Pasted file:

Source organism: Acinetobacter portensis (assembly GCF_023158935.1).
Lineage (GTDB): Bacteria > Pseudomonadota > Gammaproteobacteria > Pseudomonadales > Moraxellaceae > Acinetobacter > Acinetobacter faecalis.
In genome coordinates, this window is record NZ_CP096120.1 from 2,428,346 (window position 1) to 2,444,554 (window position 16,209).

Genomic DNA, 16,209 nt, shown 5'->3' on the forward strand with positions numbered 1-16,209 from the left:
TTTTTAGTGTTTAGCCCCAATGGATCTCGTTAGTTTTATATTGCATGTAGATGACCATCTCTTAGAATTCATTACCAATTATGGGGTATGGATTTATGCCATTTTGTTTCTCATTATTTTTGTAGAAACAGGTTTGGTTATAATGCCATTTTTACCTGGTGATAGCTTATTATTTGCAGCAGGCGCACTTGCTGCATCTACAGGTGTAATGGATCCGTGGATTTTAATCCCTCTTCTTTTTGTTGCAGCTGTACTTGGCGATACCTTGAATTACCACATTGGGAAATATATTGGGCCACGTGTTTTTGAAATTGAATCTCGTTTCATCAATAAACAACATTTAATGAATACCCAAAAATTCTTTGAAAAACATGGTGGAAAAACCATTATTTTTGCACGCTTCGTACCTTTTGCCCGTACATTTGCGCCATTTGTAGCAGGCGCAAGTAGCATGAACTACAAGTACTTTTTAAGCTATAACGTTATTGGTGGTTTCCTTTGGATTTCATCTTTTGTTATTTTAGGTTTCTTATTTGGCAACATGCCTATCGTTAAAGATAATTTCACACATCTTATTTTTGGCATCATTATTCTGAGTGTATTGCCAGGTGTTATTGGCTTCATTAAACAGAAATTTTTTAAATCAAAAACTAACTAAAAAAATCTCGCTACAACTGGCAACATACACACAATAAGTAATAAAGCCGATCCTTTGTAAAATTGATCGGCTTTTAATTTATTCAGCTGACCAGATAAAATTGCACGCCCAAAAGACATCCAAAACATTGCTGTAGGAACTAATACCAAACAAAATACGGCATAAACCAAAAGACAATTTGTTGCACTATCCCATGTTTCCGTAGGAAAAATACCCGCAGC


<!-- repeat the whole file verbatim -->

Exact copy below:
Source organism: Acinetobacter portensis (assembly GCF_023158935.1).
Lineage (GTDB): Bacteria > Pseudomonadota > Gammaproteobacteria > Pseudomonadales > Moraxellaceae > Acinetobacter > Acinetobacter faecalis.
In genome coordinates, this window is record NZ_CP096120.1 from 2,428,346 (window position 1) to 2,444,554 (window position 16,209).

Genomic DNA, 16,209 nt, shown 5'->3' on the forward strand with positions numbered 1-16,209 from the left:
TTTTTAGTGTTTAGCCCCAATGGATCTCGTTAGTTTTATATTGCATGTAGATGACCATCTCTTAGAATTCATTACCAATTATGGGGTATGGATTTATGCCATTTTGTTTCTCATTATTTTTGTAGAAACAGGTTTGGTTATAATGCCATTTTTACCTGGTGATAGCTTATTATTTGCAGCAGGCGCACTTGCTGCATCTACAGGTGTAATGGATCCGTGGATTTTAATCCCTCTTCTTTTTGTTGCAGCTGTACTTGGCGATACCTTGAATTACCACATTGGGAAATATATTGGGCCACGTGTTTTTGAAATTGAATCTCGTTTCATCAATAAACAACATTTAATGAATACCCAAAAATTCTTTGAAAAACATGGTGGAAAAACCATTATTTTTGCACGCTTCGTACCTTTTGCCCGTACATTTGCGCCATTTGTAGCAGGCGCAAGTAGCATGAACTACAAGTACTTTTTAAGCTATAACGTTATTGGTGGTTTCCTTTGGATTTCATCTTTTGTTATTTTAGGTTTCTTATTTGGCAACATGCCTATCGTTAAAGATAATTTCACACATCTTATTTTTGGCATCATTATTCTGAGTGTATTGCCAGGTGTTATTGGCTTCATTAAACAGAAATTTTTTAAATCAAAAACTAACTAAAAAAATCTCGCTACAACTGGCAACATACACACAATAAGTAATAAAGCCGATCCTTTGTAAAATTGATCGGCTTTTAATTTATTCAGCTGACCAGATAAAATTGCACGCCCAAAAGACATCCAAAACATTGCTGTAGGAACTAATACCAAACAAAATACGGCATAAACCAAAAGACAATTTGTTGCACTATCCCATGTTTCCGTAGGAAAAATACCCGCAGC